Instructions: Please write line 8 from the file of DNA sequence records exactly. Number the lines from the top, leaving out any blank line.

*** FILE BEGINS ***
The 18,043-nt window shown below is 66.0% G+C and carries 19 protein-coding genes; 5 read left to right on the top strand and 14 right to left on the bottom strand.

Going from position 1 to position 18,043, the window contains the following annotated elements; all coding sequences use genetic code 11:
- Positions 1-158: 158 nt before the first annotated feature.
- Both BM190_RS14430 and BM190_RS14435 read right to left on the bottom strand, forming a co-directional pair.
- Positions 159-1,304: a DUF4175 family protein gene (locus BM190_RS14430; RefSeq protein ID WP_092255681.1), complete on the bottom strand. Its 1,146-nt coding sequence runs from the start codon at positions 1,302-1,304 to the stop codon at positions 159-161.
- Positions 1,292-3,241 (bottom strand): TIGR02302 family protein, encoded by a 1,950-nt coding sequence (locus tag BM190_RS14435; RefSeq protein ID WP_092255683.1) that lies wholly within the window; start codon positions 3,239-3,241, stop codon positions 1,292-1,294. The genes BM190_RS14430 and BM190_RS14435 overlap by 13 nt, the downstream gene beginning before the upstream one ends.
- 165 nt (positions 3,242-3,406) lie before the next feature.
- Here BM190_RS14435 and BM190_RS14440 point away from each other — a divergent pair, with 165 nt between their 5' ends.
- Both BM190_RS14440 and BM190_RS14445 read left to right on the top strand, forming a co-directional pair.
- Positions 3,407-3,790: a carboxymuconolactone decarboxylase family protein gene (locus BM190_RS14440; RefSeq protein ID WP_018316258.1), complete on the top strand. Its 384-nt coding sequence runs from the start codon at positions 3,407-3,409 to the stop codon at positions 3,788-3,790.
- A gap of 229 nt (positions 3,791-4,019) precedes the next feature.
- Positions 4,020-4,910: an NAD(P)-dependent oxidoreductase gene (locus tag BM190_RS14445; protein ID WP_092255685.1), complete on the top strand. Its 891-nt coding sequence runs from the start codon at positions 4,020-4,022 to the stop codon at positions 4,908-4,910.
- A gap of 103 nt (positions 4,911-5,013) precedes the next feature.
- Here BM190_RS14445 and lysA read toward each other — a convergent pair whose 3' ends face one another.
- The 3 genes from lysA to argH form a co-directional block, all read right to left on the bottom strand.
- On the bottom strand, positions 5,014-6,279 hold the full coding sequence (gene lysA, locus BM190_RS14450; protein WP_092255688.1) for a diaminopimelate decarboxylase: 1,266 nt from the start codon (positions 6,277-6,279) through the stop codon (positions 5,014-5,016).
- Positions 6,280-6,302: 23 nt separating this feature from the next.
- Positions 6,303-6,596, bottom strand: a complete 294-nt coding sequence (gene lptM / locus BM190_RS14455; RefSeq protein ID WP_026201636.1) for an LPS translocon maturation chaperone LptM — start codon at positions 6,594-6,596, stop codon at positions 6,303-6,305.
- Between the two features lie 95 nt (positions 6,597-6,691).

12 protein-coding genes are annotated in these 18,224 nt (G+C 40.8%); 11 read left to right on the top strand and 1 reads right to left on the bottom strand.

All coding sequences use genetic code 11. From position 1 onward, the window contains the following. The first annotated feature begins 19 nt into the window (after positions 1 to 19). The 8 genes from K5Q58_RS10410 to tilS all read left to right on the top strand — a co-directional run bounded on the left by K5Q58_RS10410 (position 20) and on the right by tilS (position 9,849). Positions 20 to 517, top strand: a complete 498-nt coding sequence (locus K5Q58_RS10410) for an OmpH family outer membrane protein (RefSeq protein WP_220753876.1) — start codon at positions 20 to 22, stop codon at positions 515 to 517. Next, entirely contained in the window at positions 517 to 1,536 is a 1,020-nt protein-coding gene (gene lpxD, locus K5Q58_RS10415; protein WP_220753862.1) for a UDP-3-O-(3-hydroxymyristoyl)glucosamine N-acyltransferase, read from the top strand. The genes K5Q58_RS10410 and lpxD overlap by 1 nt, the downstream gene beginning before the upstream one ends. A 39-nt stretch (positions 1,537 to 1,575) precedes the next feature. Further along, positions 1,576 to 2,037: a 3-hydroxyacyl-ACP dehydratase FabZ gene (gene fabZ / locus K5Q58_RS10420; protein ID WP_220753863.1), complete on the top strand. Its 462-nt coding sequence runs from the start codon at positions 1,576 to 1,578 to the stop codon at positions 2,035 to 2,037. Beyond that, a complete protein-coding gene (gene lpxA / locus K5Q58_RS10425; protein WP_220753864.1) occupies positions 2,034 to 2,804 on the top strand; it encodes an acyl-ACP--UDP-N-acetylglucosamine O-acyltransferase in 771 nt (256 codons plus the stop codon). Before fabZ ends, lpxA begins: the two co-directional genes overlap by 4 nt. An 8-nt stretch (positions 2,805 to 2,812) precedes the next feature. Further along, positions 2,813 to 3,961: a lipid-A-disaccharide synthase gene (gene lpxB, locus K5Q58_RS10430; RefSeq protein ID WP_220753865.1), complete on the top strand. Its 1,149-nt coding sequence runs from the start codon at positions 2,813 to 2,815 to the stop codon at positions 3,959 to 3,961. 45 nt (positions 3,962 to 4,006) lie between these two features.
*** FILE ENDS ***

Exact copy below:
- Here BM190_RS14435 and BM190_RS14440 point away from each other — a divergent pair, with 165 nt between their 5' ends.